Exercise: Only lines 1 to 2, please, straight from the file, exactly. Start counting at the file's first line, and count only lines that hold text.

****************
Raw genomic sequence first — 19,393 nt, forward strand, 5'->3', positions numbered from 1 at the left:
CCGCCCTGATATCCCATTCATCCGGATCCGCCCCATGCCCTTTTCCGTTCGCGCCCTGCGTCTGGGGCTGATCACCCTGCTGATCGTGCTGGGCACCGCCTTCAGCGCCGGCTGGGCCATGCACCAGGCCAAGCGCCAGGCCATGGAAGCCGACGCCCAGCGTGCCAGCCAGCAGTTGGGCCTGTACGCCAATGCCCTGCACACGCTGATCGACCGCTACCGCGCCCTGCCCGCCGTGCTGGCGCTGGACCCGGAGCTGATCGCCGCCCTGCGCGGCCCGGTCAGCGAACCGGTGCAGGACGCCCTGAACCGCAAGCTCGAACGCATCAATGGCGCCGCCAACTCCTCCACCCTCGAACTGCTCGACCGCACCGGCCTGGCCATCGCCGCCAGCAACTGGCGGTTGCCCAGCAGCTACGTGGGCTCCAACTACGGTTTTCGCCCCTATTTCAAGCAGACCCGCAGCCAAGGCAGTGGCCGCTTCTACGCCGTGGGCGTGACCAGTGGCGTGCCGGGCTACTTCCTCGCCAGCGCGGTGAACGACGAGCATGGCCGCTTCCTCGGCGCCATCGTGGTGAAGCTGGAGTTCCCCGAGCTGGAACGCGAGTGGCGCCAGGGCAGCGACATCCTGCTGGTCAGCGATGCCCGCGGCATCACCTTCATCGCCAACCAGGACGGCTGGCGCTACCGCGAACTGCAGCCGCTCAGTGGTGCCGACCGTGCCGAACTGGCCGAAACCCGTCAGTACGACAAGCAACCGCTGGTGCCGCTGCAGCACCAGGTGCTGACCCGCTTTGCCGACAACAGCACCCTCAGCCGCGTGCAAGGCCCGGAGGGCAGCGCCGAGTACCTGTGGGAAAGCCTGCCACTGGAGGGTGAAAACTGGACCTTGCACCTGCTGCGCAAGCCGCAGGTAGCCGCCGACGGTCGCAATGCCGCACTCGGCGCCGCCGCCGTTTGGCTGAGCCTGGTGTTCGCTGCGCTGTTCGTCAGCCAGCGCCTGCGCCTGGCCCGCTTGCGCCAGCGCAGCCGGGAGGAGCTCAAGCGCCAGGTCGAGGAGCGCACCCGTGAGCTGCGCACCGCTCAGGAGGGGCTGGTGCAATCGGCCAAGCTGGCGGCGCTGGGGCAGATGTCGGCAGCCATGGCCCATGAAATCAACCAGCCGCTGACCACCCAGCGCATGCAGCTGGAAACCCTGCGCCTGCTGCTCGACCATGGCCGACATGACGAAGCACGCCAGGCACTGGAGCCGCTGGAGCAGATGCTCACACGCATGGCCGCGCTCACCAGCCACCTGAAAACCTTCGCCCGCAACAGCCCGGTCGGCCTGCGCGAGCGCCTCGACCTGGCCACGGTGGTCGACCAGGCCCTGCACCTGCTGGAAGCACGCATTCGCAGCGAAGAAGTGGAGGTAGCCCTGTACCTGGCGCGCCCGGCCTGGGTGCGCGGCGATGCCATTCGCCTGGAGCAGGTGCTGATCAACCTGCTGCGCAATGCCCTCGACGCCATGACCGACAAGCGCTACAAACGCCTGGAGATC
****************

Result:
Raw genomic sequence first — 19,393 nt, forward strand, 5'->3', positions numbered from 1 at the left:
CCGCCCTGATATCCCATTCATCCGGATCCGCCCCATGCCCTTTTCCGTTCGCGCCCTGCGTCTGGGGCTGATCACCCTGCTGATCGTGCTGGGCACCGCCTTCAGCGCCGGCTGGGCCATGCACCAGGCCAAGCGCCAGGCCATGGAAGCCGACGCCCAGCGTGCCAGCCAGCAGTTGGGCCTGTACGCCAATGCCCTGCACACGCTGATCGACCGCTACCGCGCCCTGCCCGCCGTGCTGGCGCTGGACCCGGAGCTGATCGCCGCCCTGCGCGGCCCGGTCAGCGAACCGGTGCAGGACGCCCTGAACCGCAAGCTCGAACGCATCAATGGCGCCGCCAACTCCTCCACCCTCGAACTGCTCGACCGCACCGGCCTGGCCATCGCCGCCAGCAACTGGCGGTTGCCCAGCAGCTACGTGGGCTCCAACTACGGTTTTCGCCCCTATTTCAAGCAGACCCGCAGCCAAGGCAGTGGCCGCTTCTACGCCGTGGGCGTGACCAGTGGCGTGCCGGGCTACTTCCTCGCCAGCGCGGTGAACGACGAGCATGGCCGCTTCCTCGGCGCCATCGTGGTGAAGCTGGAGTTCCCCGAGCTGGAACGCGAGTGGCGCCAGGGCAGCGACATCCTGCTGGTCAGCGATGCCCGCGGCATCACCTTCATCGCCAACCAGGACGGCTGGCGCTACCGCGAACTGCAGCCGCTCAGTGGTGCCGACCGTGCCGAACTGGCCGAAACCCGTCAGTACGACAAGCAACCGCTGGTGCCGCTGCAGCACCAGGTGCTGACCCGCTTTGCCGACAACAGCACCCTCAGCCGCGTGCAAGGCCCGGAGGGCAGCGCCGAGTACCTGTGGGAAAGCCTGCCACTGGAGGGTGAAAACTGGACCTTGCACCTGCTGCGCAAGCCGCAGGTAGCCGCCGACGGTCGCAATGCCGCACTCGGCGCCGCCGCCGTTTGGCTGAGCCTGGTGTTCGCTGCGCTGTTCGTCAGCCAGCGCCTGCGCCTGGCCCGCTTGCGCCAGCGCAGCCGGGAGGAGCTCAAGCGCCAGGTCGAGGAGCGCACCCGTGAGCTGCGCACCGCTCAGGAGGGGCTGGTGCAATCGGCCAAGCTGGCGGCGCTGGGGCAGATGTCGGCAGCCATGGCCCATGAAATCAACCAGCCGCTGACCACCCAGCGCATGCAGCTGGAAACCCTGCGCCTGCTGCTCGACCATGGCCGACATGACGAAGCACGCCAGGCACTGGAGCCGCTGGAGCAGATGCTCACACGCATGGCCGCGCTCACCAGCCACCTGAAAACCTTCGCCCGCAACAGCCCGGTCGGCCTGCGCGAGCGCCTCGACCTGGCCACGGTGGTCGACCAGGCCCTGCACCTGCTGGAAGCACGCATTCGCAGCGAAGAAGTGGAGGTAGCCCTGTACCTGGCGCGCCCGGCCTGGGTGCGCGGCGATGCCATTCGCCTGGAGCAGGTGCTGATCAACCTGCTGCGCAATGCCCTCGACGCCATGACCGACAAGCGCTACAAACGCCTGGAGATC